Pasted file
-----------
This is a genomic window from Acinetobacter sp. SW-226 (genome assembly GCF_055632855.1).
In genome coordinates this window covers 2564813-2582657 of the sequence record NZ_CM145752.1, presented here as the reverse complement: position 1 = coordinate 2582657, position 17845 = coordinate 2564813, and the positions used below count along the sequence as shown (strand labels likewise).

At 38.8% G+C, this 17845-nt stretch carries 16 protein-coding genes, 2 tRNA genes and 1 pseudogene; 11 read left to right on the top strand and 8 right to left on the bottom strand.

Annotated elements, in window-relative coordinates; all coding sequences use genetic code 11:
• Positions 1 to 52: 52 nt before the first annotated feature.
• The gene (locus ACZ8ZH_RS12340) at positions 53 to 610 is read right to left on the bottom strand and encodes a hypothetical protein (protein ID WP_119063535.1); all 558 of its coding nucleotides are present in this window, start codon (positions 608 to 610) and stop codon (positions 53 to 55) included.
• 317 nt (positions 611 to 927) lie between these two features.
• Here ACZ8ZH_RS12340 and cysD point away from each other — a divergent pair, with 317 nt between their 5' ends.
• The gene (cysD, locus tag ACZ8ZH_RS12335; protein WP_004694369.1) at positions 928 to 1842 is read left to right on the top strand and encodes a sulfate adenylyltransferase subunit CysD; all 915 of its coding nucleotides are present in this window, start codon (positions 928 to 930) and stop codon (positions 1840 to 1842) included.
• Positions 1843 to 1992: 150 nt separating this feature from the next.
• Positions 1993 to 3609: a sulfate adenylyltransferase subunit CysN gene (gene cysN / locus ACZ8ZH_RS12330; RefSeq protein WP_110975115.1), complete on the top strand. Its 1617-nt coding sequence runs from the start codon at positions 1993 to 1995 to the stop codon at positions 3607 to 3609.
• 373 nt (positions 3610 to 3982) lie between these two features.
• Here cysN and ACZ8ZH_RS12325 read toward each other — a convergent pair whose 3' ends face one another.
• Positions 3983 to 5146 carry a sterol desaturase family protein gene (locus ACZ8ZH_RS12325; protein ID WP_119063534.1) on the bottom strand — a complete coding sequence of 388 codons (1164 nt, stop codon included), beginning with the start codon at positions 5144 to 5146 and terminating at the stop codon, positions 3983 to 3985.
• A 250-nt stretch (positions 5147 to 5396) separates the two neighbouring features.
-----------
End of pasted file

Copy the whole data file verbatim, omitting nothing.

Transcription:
This is a genomic window from Acinetobacter sp. SW-226 (genome assembly GCF_055632855.1).
In genome coordinates this window covers 2564813-2582657 of the sequence record NZ_CM145752.1, presented here as the reverse complement: position 1 = coordinate 2582657, position 17845 = coordinate 2564813, and the positions used below count along the sequence as shown (strand labels likewise).

At 38.8% G+C, this 17845-nt stretch carries 16 protein-coding genes, 2 tRNA genes and 1 pseudogene; 11 read left to right on the top strand and 8 right to left on the bottom strand.

Annotated elements, in window-relative coordinates; all coding sequences use genetic code 11:
• Positions 1 to 52: 52 nt before the first annotated feature.
• The gene (locus ACZ8ZH_RS12340) at positions 53 to 610 is read right to left on the bottom strand and encodes a hypothetical protein (protein ID WP_119063535.1); all 558 of its coding nucleotides are present in this window, start codon (positions 608 to 610) and stop codon (positions 53 to 55) included.
• 317 nt (positions 611 to 927) lie between these two features.
• Here ACZ8ZH_RS12340 and cysD point away from each other — a divergent pair, with 317 nt between their 5' ends.
• The gene (cysD, locus tag ACZ8ZH_RS12335; protein WP_004694369.1) at positions 928 to 1842 is read left to right on the top strand and encodes a sulfate adenylyltransferase subunit CysD; all 915 of its coding nucleotides are present in this window, start codon (positions 928 to 930) and stop codon (positions 1840 to 1842) included.
• Positions 1843 to 1992: 150 nt separating this feature from the next.
• Positions 1993 to 3609: a sulfate adenylyltransferase subunit CysN gene (gene cysN / locus ACZ8ZH_RS12330; RefSeq protein WP_110975115.1), complete on the top strand. Its 1617-nt coding sequence runs from the start codon at positions 1993 to 1995 to the stop codon at positions 3607 to 3609.
• 373 nt (positions 3610 to 3982) lie between these two features.
• Here cysN and ACZ8ZH_RS12325 read toward each other — a convergent pair whose 3' ends face one another.
• Positions 3983 to 5146 carry a sterol desaturase family protein gene (locus ACZ8ZH_RS12325; protein ID WP_119063534.1) on the bottom strand — a complete coding sequence of 388 codons (1164 nt, stop codon included), beginning with the start codon at positions 5144 to 5146 and terminating at the stop codon, positions 3983 to 3985.
• A 250-nt stretch (positions 5147 to 5396) separates the two neighbouring features.